Paul Neumann (Attorney General)
|Died||July 2, 1901
|Occupation||Lawyer, politician, diplomat|
|Known for||Attorney general|
Born in Prussia, Neumann became a lawyer in California around 1864 and served three terms as a state senator of California. He worked for fellow-German American Claus Spreckels (1828–1908), who maintained a monopoly of the refining of sugar from Hawaii in California. Neuman met Hawaiian royalty when they would come to California to be entertained by Spreckels. Neumann was the Republican Party of California's candidate for the United States House of Representatives in November 1882 for the San Francisco district. However, he was denounced by the San Francisco Chronicle as being a "sugar coated candidate", being used by Spreckels to advance his own interests, and was defeated in the election. In 1883, Neumann came to the Hawaiian Islands to serve as legal counsel for Spreckels who was now the publisher of the Honolulu Advertiser newspaper, first in the fall for a short visit. He was one of the first Jewish leaders in the Hawaiian Islands, although in later years he led a more secular life and did not raise his children in the Jewish faith.
Being from Europe, Neumann was comfortable around a monarchy, and made friends with the other Europeans in the islands. King David Kalākaua and other members of the government depended on loans from Spreckels to support their lifestyles. Within days of returning, Neumann was admitted to the bar and appointed as attorney general of the Kingdom of Hawaii, and a member of Kalākaua's Privy Council on December 14, 1883. Walter M. Gibson had been acting as attorney general, even though he had no legal training. The cabinet stayed intact until June 30, 1886, when another combination (except Gibson) was brought in, probably at the suggestion of Spreckels. Neumann was sometimes attacked by the conservative press for his "bohemianism", including playing Poker with the king, which the missionaries thought was sinful. He had been president of the Bohemian Club in San Francisco. Charles T. Gulick, although related to missionaries, also became a member of the Kalākaua cabinet as Minister of the Interior.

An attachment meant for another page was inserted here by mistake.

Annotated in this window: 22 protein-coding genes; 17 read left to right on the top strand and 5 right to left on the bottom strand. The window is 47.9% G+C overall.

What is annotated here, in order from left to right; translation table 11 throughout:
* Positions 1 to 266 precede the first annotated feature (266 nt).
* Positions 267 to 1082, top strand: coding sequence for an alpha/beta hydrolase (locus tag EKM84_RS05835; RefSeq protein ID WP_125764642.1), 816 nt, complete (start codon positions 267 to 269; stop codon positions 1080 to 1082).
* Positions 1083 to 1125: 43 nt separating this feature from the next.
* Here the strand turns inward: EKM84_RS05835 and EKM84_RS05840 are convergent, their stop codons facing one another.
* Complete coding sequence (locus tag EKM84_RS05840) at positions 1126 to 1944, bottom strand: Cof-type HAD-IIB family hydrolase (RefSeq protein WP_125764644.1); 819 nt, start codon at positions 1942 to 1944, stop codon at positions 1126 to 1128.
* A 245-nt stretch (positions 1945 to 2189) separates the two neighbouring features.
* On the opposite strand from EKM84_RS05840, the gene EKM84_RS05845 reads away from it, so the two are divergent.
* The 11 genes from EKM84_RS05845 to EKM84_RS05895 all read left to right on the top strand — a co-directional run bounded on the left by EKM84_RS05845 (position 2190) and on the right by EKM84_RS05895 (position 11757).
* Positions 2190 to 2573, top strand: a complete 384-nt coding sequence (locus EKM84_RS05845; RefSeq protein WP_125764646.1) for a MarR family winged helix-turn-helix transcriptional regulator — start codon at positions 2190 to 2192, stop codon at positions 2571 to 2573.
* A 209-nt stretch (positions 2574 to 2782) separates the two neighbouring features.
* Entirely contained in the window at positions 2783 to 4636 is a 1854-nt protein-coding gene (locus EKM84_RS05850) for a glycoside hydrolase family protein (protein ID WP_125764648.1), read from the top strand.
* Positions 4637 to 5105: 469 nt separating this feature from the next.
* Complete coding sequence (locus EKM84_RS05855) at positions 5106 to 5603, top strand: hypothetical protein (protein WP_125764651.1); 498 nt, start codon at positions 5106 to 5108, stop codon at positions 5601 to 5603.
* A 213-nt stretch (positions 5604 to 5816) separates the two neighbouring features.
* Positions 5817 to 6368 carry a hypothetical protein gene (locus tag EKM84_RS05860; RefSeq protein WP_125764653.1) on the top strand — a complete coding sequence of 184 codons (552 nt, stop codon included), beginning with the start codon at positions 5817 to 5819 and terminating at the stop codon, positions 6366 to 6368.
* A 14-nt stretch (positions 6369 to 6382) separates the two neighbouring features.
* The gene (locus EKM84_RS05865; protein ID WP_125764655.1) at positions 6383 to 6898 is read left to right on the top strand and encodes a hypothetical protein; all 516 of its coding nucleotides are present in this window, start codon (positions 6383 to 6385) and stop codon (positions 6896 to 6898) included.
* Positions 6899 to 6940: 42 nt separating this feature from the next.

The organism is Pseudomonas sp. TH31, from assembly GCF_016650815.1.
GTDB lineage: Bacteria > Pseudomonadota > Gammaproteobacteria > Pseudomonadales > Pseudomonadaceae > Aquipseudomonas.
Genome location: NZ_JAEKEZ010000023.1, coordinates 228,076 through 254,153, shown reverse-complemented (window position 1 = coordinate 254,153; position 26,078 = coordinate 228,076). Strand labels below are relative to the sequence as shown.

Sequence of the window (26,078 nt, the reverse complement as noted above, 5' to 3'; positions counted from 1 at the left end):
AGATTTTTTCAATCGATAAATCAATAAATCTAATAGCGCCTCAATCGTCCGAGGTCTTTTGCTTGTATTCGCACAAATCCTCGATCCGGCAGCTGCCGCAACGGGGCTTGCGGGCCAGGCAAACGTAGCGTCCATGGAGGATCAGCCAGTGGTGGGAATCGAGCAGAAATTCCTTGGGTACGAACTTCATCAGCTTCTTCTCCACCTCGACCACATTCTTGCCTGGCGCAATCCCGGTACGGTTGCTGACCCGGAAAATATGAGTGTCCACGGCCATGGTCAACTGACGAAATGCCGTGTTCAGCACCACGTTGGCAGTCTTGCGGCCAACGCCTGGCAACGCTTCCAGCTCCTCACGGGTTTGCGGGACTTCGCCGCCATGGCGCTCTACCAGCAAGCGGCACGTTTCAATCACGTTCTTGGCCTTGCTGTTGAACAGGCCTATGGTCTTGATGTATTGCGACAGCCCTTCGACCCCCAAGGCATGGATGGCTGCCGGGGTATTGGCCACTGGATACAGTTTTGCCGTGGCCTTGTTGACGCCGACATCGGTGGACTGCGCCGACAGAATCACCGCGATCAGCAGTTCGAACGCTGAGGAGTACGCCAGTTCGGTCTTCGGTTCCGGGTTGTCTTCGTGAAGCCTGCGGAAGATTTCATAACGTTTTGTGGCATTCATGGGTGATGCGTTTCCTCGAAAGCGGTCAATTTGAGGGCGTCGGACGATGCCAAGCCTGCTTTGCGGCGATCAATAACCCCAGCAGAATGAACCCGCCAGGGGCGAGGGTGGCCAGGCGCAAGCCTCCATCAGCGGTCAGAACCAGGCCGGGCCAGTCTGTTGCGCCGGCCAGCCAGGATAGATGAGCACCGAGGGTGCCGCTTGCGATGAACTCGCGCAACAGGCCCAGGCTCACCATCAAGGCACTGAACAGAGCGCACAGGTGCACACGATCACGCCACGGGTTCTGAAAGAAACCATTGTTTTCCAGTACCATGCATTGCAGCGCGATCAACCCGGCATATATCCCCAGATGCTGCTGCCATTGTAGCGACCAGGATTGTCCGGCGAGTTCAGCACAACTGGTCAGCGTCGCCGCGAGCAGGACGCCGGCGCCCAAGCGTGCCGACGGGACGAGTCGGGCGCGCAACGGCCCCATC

In 1884 Neumann was appointed to the House of Nobles in the kingdom legislature, and the board of health. He served as envoy to Mexico in 1884, and investigated forming a consular office in San Francisco in 1885. Under the new 1887 Constitution of the Kingdom of Hawaii, the House of Nobles became an elected office, so he lost his seat, until winning the election of 1892 for one more session.
Queen Liliʻuokalani appointed him attorney general again on August 29, but he resigned the next day after a motion of no confidence in the legislature, when his scheme for a state lottery was heavily opposed in the legislature. On September 12 he was appointed again and served to November 1, 1892.
Neumann became the private attorney of the queen after the overthrow of the Kingdom of Hawaii in 1893. He was sent to Washington, DC to protest the overthrow and plead for the restoration of the monarchy. After an editorial in the Advertiser offended him, Neumann (who had a wooden leg) attacked new editor Henry Northrop Castle (son of Samuel Northrup Castle) with his cane in December 1893. He defended Liliʻuokalani and other prisoners in a military tribunal following the failed 1895 rebellion against the Republic of Hawaii, where she was convicted of misprision of treason. He advised Liliʻuokalani to issue a formal abdication, which she did, and the revolutionaries were pardoned. When a circuit judge position opened up, he was passed over for the much younger William Stanley.
After the islands were annexed to the United States in 1898, he became more resigned to the situation, and applied to be the first attorney from Hawaii to practice before the Supreme Court of the United States. He did think the Crown Lands of Hawaii had been seized illegally, a case that is still controversial.
Although he had no government position, he was accepted in society enough to become toastmaster of the local Masonic Lodge, and president of the Hawaii Bar Association. He represented many of the Chinese victims of the Great Honolulu Chinatown Fire of 1900. He died July 2, 1901. At his funeral he was called "one of the most brilliant men who ever set foot on Hawaiian soil". He was buried in Oahu Cemetery.